By Dr. Marion Somers, Ph. D., Ask Dr. Marion

QUESTION: I'm a 67 year-old retiree, and I'm confused by long term care insurance. Should I purchase this, and if so, why? George in Tennessee, 67

ANSWER: Since it's a relatively new insurance product, I'm sad to report that less than five percent of my clients have the coverage when 100% of them could benefit from it. Long term care insurance should absolutely become a part of your insurance portfolio. As with other insurance policies, there are a variety of options available to suit your needs. Anyone over the age of 55 should consider purchasing one right away. The sooner the better, since it's usually less expensive the earlier you begin coverage. Most people have to be talked into getting long term care insurance, but I can't tell you how many times my clients have benefited from having it, or suffered since they chose not to purchase it.

To get the most out of long term care insurance, assess your current health needs. Do you have any ongoing serious health issues or are you relatively healthy? I realize that nobody has a crystal ball. Mine broke a long time ago, so I can't tell what future holds. But long term care insurance may take care of the extraordinary needs of an elder in a health crisis.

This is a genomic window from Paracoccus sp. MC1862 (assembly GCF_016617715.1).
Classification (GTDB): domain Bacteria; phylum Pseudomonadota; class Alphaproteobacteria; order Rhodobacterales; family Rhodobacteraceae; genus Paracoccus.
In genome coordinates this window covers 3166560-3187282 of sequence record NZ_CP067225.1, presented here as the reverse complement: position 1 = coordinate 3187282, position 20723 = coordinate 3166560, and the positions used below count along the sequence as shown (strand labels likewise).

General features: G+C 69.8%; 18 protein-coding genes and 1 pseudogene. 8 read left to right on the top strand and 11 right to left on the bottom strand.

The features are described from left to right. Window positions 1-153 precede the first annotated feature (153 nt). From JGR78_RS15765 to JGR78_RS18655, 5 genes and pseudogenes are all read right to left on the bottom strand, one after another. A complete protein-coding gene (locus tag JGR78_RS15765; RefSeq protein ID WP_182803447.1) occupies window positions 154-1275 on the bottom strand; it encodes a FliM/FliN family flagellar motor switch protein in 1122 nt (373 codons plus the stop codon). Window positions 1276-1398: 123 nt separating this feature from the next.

Long term care insurance usually activates the moment the need is there. The particulars will obviously depend on your policy, but most cover hospital, home care, aides, and other costs to supplement any other insurance or Medicare that is in play. Some policies have a component that allows a geriatric care manager to do an initial assessment and then put it in place. Some policies offer a lump sum payment and allow you to spend it as you see fit.

So I suggest you be proactive, purchase a long term are policy, prepare for the worse, and hope you never need it. But also be comforted by the peace of mind knowing that if you do require help, it'll be taken care of in your time of need. It's well worth it and can save the day.

©2006 Elder Health Resources of America, Inc.